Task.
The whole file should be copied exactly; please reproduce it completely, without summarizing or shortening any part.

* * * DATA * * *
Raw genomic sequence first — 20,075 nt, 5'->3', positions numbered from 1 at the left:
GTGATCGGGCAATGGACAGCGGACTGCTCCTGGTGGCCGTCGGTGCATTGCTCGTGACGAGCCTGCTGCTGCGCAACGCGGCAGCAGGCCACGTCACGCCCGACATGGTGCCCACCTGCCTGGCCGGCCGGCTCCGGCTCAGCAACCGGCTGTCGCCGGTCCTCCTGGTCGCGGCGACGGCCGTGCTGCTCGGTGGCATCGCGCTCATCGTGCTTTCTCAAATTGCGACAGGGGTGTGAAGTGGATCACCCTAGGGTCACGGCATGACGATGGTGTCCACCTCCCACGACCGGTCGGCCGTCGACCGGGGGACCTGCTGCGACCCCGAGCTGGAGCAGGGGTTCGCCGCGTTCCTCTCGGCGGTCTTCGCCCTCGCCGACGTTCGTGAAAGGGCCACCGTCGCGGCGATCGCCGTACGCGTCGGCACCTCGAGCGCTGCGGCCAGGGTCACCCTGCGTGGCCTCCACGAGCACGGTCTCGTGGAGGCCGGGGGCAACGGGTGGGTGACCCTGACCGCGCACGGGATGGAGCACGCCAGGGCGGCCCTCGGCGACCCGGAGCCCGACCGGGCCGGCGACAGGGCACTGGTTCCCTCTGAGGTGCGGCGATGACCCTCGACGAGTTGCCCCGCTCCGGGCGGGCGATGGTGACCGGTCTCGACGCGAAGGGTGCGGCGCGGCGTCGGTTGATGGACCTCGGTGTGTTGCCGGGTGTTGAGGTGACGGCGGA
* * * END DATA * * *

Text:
Raw genomic sequence first — 20,075 nt, 5'->3', positions numbered from 1 at the left:
GTGATCGGGCAATGGACAGCGGACTGCTCCTGGTGGCCGTCGGTGCATTGCTCGTGACGAGCCTGCTGCTGCGCAACGCGGCAGCAGGCCACGTCACGCCCGACATGGTGCCCACCTGCCTGGCCGGCCGGCTCCGGCTCAGCAACCGGCTGTCGCCGGTCCTCCTGGTCGCGGCGACGGCCGTGCTGCTCGGTGGCATCGCGCTCATCGTGCTTTCTCAAATTGCGACAGGGGTGTGAAGTGGATCACCCTAGGGTCACGGCATGACGATGGTGTCCACCTCCCACGACCGGTCGGCCGTCGACCGGGGGACCTGCTGCGACCCCGAGCTGGAGCAGGGGTTCGCCGCGTTCCTCTCGGCGGTCTTCGCCCTCGCCGACGTTCGTGAAAGGGCCACCGTCGCGGCGATCGCCGTACGCGTCGGCACCTCGAGCGCTGCGGCCAGGGTCACCCTGCGTGGCCTCCACGAGCACGGTCTCGTGGAGGCCGGGGGCAACGGGTGGGTGACCCTGACCGCGCACGGGATGGAGCACGCCAGGGCGGCCCTCGGCGACCCGGAGCCCGACCGGGCCGGCGACAGGGCACTGGTTCCCTCTGAGGTGCGGCGATGACCCTCGACGAGTTGCCCCGCTCCGGGCGGGCGATGGTGACCGGTCTCGACGCGAAGGGTGCGGCGCGGCGTCGGTTGATGGACCTCGGTGTGTTGCCGGGTGTTGAGGTGACGGCGGA